UNITED STATES (OBSERVATORY NEWS) — UAE Minister of State for Foreign Affairs Anwar Gargash said on Sunday that the Houthi rebels have a role in Yemen’s future, expressing optimism that the peace agreement between the government and the southern separatists will become a starting point for a comprehensive solution.
Gargash’s comments came in an atmosphere of calm in the war-torn country since the rebels announced a halt to their attacks on Saudi Arabia last September following their strikes against Aramco facilities.
A Saudi official on Wednesday announced an “open channel” between the kingdom and Yemen’s rebels since 2016 to support peace in Yemen.
In a speech at a political conference in Abu Dhabi, the UAE minister called for building on the current “momentum” to reach a political solution.
“This agreement should take into account the legitimate aspirations of all segments of Yemeni society, including the Houthis,” he told the audience at the sixth edition of the Abu Dhabi Strategic Forum.
“The Houthi militias have wreaked havoc in the country, but they are part of Yemeni society and will have a role in their future.”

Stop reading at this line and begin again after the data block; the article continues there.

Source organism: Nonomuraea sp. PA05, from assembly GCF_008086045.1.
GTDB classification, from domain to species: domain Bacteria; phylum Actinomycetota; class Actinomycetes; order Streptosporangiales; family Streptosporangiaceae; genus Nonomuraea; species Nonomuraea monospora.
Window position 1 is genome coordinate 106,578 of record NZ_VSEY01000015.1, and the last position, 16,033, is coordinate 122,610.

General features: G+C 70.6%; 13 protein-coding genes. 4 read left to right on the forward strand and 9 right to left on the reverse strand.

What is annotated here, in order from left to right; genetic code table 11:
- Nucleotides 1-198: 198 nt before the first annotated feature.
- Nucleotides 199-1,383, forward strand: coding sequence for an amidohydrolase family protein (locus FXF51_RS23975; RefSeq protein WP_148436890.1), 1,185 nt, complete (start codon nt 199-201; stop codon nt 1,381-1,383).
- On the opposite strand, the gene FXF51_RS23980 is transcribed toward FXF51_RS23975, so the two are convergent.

The Houthi rebels have been fighting the internationally recognized government and its allies for more than five years in a dispute that pushed the country to the brink of starvation and worsened in 2015 when Saudi Arabia stepped in at the head of a military alliance to stem the expansion of Iranian-backed rebels.
But the UAE official, whose country co-leads the military alliance, said an agreement reached last week between the government and an influential group of southern separatists could push the country towards a comprehensive solution.
Gargash’s comments came a day after a rally organized by Houthi rebels to mark the birth of the Prophet Mohammad, which attracted hundreds of thousands of people in the capital Sanaa. The crowd this year was larger than the previous year, according to an AFP photographer.
Rebel leader Abdul-Malik al-Houthi addressed the crowds in a video message that was shown on a large screen, while many chanted slogans in support of him.
The war in Yemen has left about 10,000 people dead and more than 56,000 wounded since 2015, according to the World Health Organization. Humanitarian officials say the toll is much higher.
This article is written and prepared by our foreign editors writing for OBSERVATORY NEWS from different countries around the world – material edited and published by OBSERVATORY staff in our newsroom.
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